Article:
Risk is the new normal in ocean shipping as Red Sea tensions reign: Experts
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Risk is the new normal in ocean shipping as Red Sea tensions reign: Experts

Risk is the new normal in ocean shipping as Red Sea tensions reign: Experts

The Red Sea tensions have spurred cargo delivery disruptions and soaked up excess vessel capacity, raising global shipping costs

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Risk is the “new normal” for the global ocean shipping industry that handles 80 per cent of global trade as pressure from geopolitical tensions, rising protectionism and climate change mounts.

“There are going to be global tensions … and I think global dangers, at a level we haven’t seen since the end of World War II,” former U.S. Defense Secretary Robert Gates said at the opening of S&P Global’s container shipping conference in Long Beach, California, on Monday.

Houthi missile and drone attacks on merchant ships in the Red Sea and Gulf of Aden are top of mind, but far from the only concerns, for the 4,000 attendees at the conference that runs through Wednesday.

“The relatively relaxed environment in which you have operated for a long time until fairly recently, is probably a thing of the past for at least some considerable period,” Gates told the audience.

Shipping industry

The ocean shipping industry entered this year with the highest degree of risk in the 25 years that S&P Global Market Intelligence has been creating that forecast, Chris Williamson, the company’s chief business economist, said.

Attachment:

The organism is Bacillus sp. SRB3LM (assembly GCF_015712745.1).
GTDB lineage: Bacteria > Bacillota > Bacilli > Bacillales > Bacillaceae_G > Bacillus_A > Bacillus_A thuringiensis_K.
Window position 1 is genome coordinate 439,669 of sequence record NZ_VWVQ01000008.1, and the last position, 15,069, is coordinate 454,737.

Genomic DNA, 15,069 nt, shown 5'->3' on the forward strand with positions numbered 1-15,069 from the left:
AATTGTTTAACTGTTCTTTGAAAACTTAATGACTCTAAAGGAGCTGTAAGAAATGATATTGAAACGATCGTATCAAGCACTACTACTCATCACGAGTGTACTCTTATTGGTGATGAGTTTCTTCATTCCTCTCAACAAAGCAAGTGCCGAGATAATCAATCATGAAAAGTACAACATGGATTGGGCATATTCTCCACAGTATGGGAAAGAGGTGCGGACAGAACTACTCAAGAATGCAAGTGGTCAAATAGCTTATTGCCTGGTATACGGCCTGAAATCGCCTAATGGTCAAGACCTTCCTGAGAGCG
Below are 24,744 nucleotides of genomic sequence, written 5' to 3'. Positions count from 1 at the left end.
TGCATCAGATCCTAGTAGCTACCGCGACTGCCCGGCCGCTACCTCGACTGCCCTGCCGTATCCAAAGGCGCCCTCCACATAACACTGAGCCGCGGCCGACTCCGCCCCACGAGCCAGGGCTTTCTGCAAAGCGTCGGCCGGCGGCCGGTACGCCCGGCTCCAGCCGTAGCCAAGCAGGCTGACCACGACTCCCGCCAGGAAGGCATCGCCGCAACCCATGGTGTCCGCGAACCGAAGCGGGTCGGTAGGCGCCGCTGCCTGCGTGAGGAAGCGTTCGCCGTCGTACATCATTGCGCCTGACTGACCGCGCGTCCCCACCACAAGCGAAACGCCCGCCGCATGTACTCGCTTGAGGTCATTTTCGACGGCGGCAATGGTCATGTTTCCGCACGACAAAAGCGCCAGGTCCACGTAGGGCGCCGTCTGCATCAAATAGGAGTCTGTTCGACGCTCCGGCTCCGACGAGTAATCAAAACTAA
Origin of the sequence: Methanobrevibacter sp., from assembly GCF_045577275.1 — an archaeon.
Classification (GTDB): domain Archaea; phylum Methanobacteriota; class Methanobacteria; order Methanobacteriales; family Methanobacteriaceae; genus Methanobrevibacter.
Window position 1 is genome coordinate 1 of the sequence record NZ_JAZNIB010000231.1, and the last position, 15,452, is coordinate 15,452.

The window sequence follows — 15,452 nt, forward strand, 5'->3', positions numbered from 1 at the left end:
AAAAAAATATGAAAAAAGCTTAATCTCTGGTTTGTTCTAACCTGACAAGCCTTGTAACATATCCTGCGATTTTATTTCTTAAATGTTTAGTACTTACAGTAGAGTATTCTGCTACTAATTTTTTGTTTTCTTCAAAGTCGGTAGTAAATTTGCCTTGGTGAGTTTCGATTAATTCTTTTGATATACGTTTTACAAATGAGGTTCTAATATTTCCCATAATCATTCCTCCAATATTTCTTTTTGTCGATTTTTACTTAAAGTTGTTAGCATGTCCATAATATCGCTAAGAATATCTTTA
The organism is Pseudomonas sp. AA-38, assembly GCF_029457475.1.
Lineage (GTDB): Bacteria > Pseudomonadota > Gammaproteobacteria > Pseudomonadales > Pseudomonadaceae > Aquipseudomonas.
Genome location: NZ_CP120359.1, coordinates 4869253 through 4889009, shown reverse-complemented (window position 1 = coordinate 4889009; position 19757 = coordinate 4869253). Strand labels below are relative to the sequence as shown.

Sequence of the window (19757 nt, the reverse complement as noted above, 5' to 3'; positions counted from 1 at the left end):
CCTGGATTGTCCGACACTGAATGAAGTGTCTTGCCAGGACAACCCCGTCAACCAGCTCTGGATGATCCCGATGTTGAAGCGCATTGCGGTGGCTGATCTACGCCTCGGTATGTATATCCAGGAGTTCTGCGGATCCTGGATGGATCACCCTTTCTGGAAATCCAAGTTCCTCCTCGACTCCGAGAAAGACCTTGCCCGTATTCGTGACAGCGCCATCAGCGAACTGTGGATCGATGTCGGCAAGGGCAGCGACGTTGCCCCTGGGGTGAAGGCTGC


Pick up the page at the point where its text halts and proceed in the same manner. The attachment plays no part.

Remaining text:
Beyond the Red Sea attacks, half of the world’s population is going to the polls this year, which may bring more protectionist policies that include tariffs on major exporters, such as China, he said.

That trend, coupled with climate change-related costs, such as routing around the drought-stricken Panama Canal, could fuel inflation that threatens a hoped-for “soft landing” for the global economy, Williamson said.

The Red Sea tensions already have spurred cargo delivery disruptions and soaked up excess vessel capacity – raising shipping costs in what has been a sluggish cargo volume recovery.

Container ship owners have been diverting vessels away from the Red Sea and the nearby Suez Canal trade shortcut that handles as much of 30 per cent of the world’s container cargo – including clothing, furniture, auto parts, chemicals, machinery and coffee.

The longer, alternate route around Africa’s Cape of Good Hope adds five days or more to trips and as much as $1 million in one-way fuel costs. Spot shipping rates soared, doubling or tripling on some journeys, and remain elevated.

The Houthis in Yemen have sunk one ship – the UK-owned Rubymar – in their campaign that started in November and are undeterred despite retaliatory attacks from a US-British coalition and other navies. The Houthis last week vowed to down more ships they say are in solidarity with Palestinians affected by Israel’s actions in Gaza.

Read: Ship sunk after Houthi attack could lead to environmental disaster in Red Sea

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